Can Software Defined Networking Bring Scale to HCI? – Big Switch HCI Briefing Note

Hyperconverged Infrastructure (HCI) is one of those technologies that look great on the whiteboard. The idea of collapsing the compute, storage and networking tiers into one, and creating an infrastructure that automatically scales as each node is added to the cluster sounds perfect. For the most part, HCI does live up to its promise of simplification, at least initially. However, as the environment scales with the addition of more and more nodes, complexity sets in, especially regarding the network.

One big challenge is operational. The scaling by “just adding another node” claim that some HCI vendors make is complicated by the realities of the data center. Adding another node means making sure it is networked into the infrastructure, which means finding a network administrator with the time to ensure the network is provisioned correctly for that new node. While it may take less than an hour to rack the new node, it can take days for the network administrator to configure the node’s networking. The same realities of siloed job responsibilities also apply to configuration changes. Moving or changing a node will likely involve the networking team.

As the HCI environment grows, the additional nodes also consume switch capacity. Each node typically requires four or more network switch ports. Given that most data centers use brand name switches that carry a premium price tag, the network consumption costs of these nodes adds up. As ports are consumed, new switches need to be added, further increasing costs and slowing IT down with their deployments.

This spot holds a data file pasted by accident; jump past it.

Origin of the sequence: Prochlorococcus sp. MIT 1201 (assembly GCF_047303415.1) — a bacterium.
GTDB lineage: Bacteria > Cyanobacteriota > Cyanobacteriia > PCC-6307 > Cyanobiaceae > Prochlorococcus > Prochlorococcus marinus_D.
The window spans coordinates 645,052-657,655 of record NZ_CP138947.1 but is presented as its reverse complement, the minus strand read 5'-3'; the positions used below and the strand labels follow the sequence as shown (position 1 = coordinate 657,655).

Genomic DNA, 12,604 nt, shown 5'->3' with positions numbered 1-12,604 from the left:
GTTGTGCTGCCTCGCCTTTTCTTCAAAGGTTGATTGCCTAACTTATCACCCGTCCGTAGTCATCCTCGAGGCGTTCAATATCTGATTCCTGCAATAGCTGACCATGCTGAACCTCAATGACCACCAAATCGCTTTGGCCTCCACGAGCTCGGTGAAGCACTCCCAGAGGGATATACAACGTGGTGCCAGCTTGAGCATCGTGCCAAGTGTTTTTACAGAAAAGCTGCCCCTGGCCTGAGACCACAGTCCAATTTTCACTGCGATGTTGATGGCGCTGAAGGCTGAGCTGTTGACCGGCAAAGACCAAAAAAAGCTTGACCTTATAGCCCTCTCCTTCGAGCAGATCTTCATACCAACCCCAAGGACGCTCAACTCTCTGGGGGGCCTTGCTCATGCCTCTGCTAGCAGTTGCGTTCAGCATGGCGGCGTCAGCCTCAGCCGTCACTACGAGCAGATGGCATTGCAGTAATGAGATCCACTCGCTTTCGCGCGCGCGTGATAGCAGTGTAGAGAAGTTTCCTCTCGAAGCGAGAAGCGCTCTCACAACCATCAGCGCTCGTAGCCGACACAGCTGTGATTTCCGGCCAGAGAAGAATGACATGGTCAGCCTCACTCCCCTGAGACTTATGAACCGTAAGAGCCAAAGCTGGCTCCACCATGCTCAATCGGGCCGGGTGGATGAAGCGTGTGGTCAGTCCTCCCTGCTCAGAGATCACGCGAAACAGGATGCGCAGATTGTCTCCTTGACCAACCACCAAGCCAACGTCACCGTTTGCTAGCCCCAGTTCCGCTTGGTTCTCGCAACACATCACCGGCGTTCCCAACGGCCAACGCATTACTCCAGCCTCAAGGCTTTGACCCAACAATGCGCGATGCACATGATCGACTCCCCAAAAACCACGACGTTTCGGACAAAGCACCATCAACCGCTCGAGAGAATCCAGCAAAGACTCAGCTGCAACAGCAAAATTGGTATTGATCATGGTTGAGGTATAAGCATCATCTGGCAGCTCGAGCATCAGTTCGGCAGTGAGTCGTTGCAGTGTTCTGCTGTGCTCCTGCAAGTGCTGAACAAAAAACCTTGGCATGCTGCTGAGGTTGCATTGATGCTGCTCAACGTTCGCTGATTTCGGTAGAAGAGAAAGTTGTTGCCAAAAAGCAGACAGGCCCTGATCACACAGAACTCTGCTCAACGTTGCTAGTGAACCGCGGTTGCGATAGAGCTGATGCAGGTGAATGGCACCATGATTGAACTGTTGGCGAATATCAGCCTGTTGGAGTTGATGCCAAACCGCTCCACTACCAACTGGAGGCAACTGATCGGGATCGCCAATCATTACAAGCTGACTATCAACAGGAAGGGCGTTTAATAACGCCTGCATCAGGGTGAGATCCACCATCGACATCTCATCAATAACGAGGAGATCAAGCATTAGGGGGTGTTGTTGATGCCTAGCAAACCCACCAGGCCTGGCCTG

A final challenge in HCI is troubleshooting. In a shared everything environment like HCI, it is difficult to get visibility into which VM and which network path is causing or being impacted by a problem.

Big Switch Cloud Fabric for HCI

Big Switch Networks is a leader in Software Defined Networking (SDN). Its Big Cloud Fabric (BCF) leverages commodity third-party switches available from Dell, HPE and other white box network switch manufacturers to create a very cost effective network infrastructure ideal for HCI. The solution enables HCI environments from Nutanix, Dell-EMC, VMware vSAN, Simplivity, and Red Hat Ceph to reduce the scaling friction caused by the network infrastructure.

Armed with BCF, organizations can have the network automatically configure itself as new nodes are added, or configurations change. They can also reduce costs while keeping up with the port consumption that HCI scale causes by using third party off-the-shelf switches from a variety of switch manufacturers. These switches are meshed together and appear, to administrators, as one fabric. Lastly, using Big Switch in an HCI environment allows for deeper visibility into the virtual machines’ use of the network infrastructure, enabling IT to identify hot spots and take corrective measures easily.